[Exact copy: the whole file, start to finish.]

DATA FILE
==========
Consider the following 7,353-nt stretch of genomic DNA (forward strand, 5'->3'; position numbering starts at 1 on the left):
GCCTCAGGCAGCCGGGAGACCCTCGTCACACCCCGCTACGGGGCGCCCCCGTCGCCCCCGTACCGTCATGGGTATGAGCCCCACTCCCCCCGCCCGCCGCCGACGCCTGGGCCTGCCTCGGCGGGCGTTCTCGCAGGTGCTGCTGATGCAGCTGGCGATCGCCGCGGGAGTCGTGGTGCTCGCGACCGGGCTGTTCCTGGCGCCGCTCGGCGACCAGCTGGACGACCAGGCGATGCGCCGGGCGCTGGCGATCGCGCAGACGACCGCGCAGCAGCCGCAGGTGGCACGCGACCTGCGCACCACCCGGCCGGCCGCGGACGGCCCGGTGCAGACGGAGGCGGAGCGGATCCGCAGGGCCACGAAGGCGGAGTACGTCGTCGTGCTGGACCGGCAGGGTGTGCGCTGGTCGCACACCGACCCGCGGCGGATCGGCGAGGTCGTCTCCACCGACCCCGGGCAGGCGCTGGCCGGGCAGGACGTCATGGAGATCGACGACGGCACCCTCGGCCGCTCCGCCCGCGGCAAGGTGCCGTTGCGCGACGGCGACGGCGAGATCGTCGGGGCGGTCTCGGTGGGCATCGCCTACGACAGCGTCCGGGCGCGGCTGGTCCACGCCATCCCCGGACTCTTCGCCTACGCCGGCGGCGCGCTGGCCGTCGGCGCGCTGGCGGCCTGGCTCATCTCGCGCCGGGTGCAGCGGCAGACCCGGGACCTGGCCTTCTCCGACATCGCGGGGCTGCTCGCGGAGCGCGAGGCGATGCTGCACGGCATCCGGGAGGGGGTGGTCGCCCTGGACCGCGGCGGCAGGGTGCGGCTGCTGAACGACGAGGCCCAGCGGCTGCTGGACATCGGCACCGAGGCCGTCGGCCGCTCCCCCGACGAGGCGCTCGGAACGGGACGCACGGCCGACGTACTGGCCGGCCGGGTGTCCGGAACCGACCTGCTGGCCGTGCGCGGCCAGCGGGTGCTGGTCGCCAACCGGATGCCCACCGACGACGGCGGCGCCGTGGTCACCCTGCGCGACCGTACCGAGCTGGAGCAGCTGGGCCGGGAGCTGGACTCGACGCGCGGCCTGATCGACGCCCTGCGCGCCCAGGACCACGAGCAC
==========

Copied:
Consider the following 7,353-nt stretch of genomic DNA (forward strand, 5'->3'; position numbering starts at 1 on the left):
GCCTCAGGCAGCCGGGAGACCCTCGTCACACCCCGCTACGGGGCGCCCCCGTCGCCCCCGTACCGTCATGGGTATGAGCCCCACTCCCCCCGCCCGCCGCCGACGCCTGGGCCTGCCTCGGCGGGCGTTCTCGCAGGTGCTGCTGATGCAGCTGGCGATCGCCGCGGGAGTCGTGGTGCTCGCGACCGGGCTGTTCCTGGCGCCGCTCGGCGACCAGCTGGACGACCAGGCGATGCGCCGGGCGCTGGCGATCGCGCAGACGACCGCGCAGCAGCCGCAGGTGGCACGCGACCTGCGCACCACCCGGCCGGCCGCGGACGGCCCGGTGCAGACGGAGGCGGAGCGGATCCGCAGGGCCACGAAGGCGGAGTACGTCGTCGTGCTGGACCGGCAGGGTGTGCGCTGGTCGCACACCGACCCGCGGCGGATCGGCGAGGTCGTCTCCACCGACCCCGGGCAGGCGCTGGCCGGGCAGGACGTCATGGAGATCGACGACGGCACCCTCGGCCGCTCCGCCCGCGGCAAGGTGCCGTTGCGCGACGGCGACGGCGAGATCGTCGGGGCGGTCTCGGTGGGCATCGCCTACGACAGCGTCCGGGCGCGGCTGGTCCACGCCATCCCCGGACTCTTCGCCTACGCCGGCGGCGCGCTGGCCGTCGGCGCGCTGGCGGCCTGGCTCATCTCGCGCCGGGTGCAGCGGCAGACCCGGGACCTGGCCTTCTCCGACATCGCGGGGCTGCTCGCGGAGCGCGAGGCGATGCTGCACGGCATCCGGGAGGGGGTGGTCGCCCTGGACCGCGGCGGCAGGGTGCGGCTGCTGAACGACGAGGCCCAGCGGCTGCTGGACATCGGCACCGAGGCCGTCGGCCGCTCCCCCGACGAGGCGCTCGGAACGGGACGCACGGCCGACGTACTGGCCGGCCGGGTGTCCGGAACCGACCTGCTGGCCGTGCGCGGCCAGCGGGTGCTGGTCGCCAACCGGATGCCCACCGACGACGGCGGCGCCGTGGTCACCCTGCGCGACCGTACCGAGCTGGAGCAGCTGGGCCGGGAGCTGGACTCGACGCGCGGCCTGATCGACGCCCTGCGCGCCCAGGACCACGAGCAC